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Superhighway to Dystopia

The construction of a Global Information Superhighway is being hailed as a yellow brick road to a new age of information and wealth for all. Instead, argues privacy activist Simon Davies, it is likely to be the final nail in the coffin of individual freedoms.

Superhighway to Dystopia

By Simon Davies

Just on a generation ago, academics and human rights scholars throughout the world went through a period of intense speculation about the future. The pace of computer evolution had sent chills up the spine of old and young alike. For many people, the spectre of George Orwells 1984 was a nightmare waiting to happen. Between 1965 and 1975, hundreds of books, papers and reports analysed the Orwellian vision.

Most writers warned that these new computers would vastly increase the power of governments and corporations. The individual would be diminished and made to be an insignificant cog with limited independence. Privacy would be decimated as the State intruded into more and more areas of private life. Ultimately, because information is power, democracy itself would be weakened.

This speculation seeped into the public consciousness. A 1971 national opinion poll in Britain revealed that the fear of a Big Brother state was the number one public concern. In the US Canada and Australia, a similar expression of fear began to emerge.

It is now more than a decade since 1984. At first sight, most of the gloomiest predictions appear not to have materialised. Computers have indeed become powerful beyond the wildest dreams of technologists, but the individual has survived. The Orwellian nightmare seems to have been contained. Most people go about their lives without giving Big Brother a second thought.

This lack of consciousness is dangerous. Technology is poised to become the greatest threat of all time to individual rights. Silently, as the information society has evolved, the power of the information Tzars in control of the technology has hyperbolically increased.

Although Big Brother might not be the threat we imagined, something far more sinister has taken his place: complacency. Technology has spawned an age of mass pacification.

The Big Brother society imagined by the world in 1970 depended on coercion and fear. The society we are developing now is more like Huxley than Orwell. It is Brave New World. Instead of the repressive tyrants and their omnipresent, brutal and intrusive technology, the public is being brought to heel by a lethal expectation of compliance. Big Brother entailed conflict. Instead, ours is becoming a society based on Harmony Ideology. Technology is our friend - our partner. Compliance and agreement are the natural order. We have, after all, become components of a new order based on the surrender of information. And it is not just governments who are to blame. The division between private and public organisations is fast disappearing, as both spheres increasingly reach accord. Public interest and privacy bodies become more ineffectual by the day as pragmatic solutions are struck in the backroom by the key players. There is no disquiet over these trends, and little discussion. That is the greatest danger of all.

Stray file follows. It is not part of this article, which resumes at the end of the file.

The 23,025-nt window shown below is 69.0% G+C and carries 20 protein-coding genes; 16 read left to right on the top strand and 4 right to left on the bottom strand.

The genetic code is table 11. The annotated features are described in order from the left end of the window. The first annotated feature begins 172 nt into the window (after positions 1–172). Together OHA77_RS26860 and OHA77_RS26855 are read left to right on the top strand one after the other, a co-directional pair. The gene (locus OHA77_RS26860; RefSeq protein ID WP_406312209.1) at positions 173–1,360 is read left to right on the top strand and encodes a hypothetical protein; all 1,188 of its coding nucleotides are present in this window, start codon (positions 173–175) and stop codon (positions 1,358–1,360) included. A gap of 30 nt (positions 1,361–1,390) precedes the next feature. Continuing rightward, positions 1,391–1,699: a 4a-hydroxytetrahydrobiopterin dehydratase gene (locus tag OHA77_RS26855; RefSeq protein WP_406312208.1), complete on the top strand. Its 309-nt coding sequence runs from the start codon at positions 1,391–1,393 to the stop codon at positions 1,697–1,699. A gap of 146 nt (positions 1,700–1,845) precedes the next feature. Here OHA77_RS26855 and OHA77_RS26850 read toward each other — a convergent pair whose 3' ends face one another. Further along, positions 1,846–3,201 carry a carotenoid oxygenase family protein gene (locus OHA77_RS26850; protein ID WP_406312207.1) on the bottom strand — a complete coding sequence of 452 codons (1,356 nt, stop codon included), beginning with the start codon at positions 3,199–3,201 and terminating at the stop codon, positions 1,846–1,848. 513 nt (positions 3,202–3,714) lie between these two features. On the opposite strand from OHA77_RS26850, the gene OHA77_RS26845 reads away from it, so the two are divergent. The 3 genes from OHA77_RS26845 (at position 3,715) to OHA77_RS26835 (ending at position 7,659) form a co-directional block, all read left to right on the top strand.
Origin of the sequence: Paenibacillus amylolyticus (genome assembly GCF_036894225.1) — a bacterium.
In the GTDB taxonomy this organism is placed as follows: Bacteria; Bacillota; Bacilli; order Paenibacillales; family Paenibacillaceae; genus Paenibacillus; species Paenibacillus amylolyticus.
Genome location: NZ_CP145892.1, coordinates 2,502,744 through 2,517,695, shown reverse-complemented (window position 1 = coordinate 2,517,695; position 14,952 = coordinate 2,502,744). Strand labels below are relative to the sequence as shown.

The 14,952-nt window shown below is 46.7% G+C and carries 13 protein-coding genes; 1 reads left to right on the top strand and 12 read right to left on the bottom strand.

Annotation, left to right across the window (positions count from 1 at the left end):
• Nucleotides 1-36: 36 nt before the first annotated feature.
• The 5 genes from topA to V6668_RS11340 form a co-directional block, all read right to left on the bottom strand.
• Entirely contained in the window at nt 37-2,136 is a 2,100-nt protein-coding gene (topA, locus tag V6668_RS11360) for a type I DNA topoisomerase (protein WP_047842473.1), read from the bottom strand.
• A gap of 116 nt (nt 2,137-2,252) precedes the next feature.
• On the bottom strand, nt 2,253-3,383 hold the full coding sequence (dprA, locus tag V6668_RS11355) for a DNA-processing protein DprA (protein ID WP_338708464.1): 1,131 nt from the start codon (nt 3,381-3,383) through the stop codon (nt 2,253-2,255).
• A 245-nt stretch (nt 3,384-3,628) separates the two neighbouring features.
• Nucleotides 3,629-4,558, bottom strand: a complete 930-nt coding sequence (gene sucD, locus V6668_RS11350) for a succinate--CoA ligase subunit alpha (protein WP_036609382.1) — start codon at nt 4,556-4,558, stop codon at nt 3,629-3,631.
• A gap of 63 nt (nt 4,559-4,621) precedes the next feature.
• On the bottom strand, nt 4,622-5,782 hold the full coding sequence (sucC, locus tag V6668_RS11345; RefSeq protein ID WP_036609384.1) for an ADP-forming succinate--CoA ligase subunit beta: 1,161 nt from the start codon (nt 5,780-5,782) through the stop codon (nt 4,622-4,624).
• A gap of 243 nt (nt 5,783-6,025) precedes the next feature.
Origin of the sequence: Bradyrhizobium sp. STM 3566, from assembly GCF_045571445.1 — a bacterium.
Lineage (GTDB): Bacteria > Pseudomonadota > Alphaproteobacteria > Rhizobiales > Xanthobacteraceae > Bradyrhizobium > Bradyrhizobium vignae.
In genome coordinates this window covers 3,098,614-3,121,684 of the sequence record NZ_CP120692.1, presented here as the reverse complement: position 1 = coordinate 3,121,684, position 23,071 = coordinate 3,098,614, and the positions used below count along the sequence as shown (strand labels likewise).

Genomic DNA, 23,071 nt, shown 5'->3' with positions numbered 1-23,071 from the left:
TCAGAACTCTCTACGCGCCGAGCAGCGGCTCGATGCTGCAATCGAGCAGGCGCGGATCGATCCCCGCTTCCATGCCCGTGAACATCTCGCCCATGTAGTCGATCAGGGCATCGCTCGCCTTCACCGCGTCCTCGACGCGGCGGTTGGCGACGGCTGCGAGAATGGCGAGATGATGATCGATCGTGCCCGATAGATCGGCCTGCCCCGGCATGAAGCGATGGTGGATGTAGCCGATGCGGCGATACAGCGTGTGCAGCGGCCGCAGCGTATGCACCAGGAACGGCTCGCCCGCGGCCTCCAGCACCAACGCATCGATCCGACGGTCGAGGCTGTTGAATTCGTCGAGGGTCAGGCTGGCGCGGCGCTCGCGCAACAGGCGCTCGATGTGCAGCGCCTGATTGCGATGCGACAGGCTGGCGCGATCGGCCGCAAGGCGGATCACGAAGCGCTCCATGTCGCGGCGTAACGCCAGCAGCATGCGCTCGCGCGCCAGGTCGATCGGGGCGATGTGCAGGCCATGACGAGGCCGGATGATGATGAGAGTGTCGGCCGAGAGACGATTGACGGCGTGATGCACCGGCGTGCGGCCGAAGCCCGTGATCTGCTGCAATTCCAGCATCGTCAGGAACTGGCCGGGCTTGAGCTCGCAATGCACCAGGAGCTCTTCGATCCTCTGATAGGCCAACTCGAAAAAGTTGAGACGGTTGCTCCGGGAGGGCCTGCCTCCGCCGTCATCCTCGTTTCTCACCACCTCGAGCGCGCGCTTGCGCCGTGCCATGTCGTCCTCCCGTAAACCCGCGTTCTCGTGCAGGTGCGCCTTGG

The history of this state of affairs is fascinating. Ten years ago, a series of events began which silently changed the course of human history. One by one, governments and corporations across the world started to reach agreement on ways to link the information contained in their computers. Isolated, cumbersome machines progressively became part of a giant web of information touching every aspect of our lives. A Global Information Infrastructure - potentially the greatest force since the birth of the aut omobile - is being forged. And hardly a dog is barking.

Mass surveillance is developing through a vast range of computer based information systems. Most are designed to improve efficiency, to maximise revenue, or to serve law enforcement and national security. The systems, increasingly, are linked, so that information is shared throughout the government and the private sector. The justification is seductive, and difficult to oppose. The danger in this justification is that it knows no bounds. Within a decade most countries will have a voluntary ID card, a national DNA database, a national grid of CCTV surveillance, mass data matching between computers, and an astonishing web of computer networks linked to an international information linkage. Presently, the interests of the individual are hardly in sight.

Law has failed entirely to stem this breach to our privacy. Privacy law in every country is little more than a means of legitimising intrusion, and mandating the orderly establishment of surveillance systems. Nothing more, nothing less.

The Ultimate Scenario

Its no longer fashionable amongst intelligent folk to admit being scared or even concerned about computers. Smart people embrace technology. The most drab and unimaginative politicians are advised to climb aboard the Superhighway, and get hep about new technology. Cabinet Ministers without the guts or perspicacity to deal squarely with the policy challenges in their own domain, publicly embrace computers and smart cards as a Great Solution. Young people, mesmerised by the magic of computers fail to see the universe that lies behind the screen. But some people still feel the old nightmare as if it were forgotten wisdom from another age. Beyond the slick technology, there is an emerging Big Picture, and it is not an entirely pleasant one.

We are living in the second decade, of the second phase of an unwritten strategy of planetary management. The first stage involved the establishment of a web of international agreements and conventions. The second stage involves the construction of a borderless, global information economy. The threat of nuclear, environmental and economic holocaust has hastened this process. Problems of terrorism, the arms trade and human rights abuses increase the alleged urgency for reform.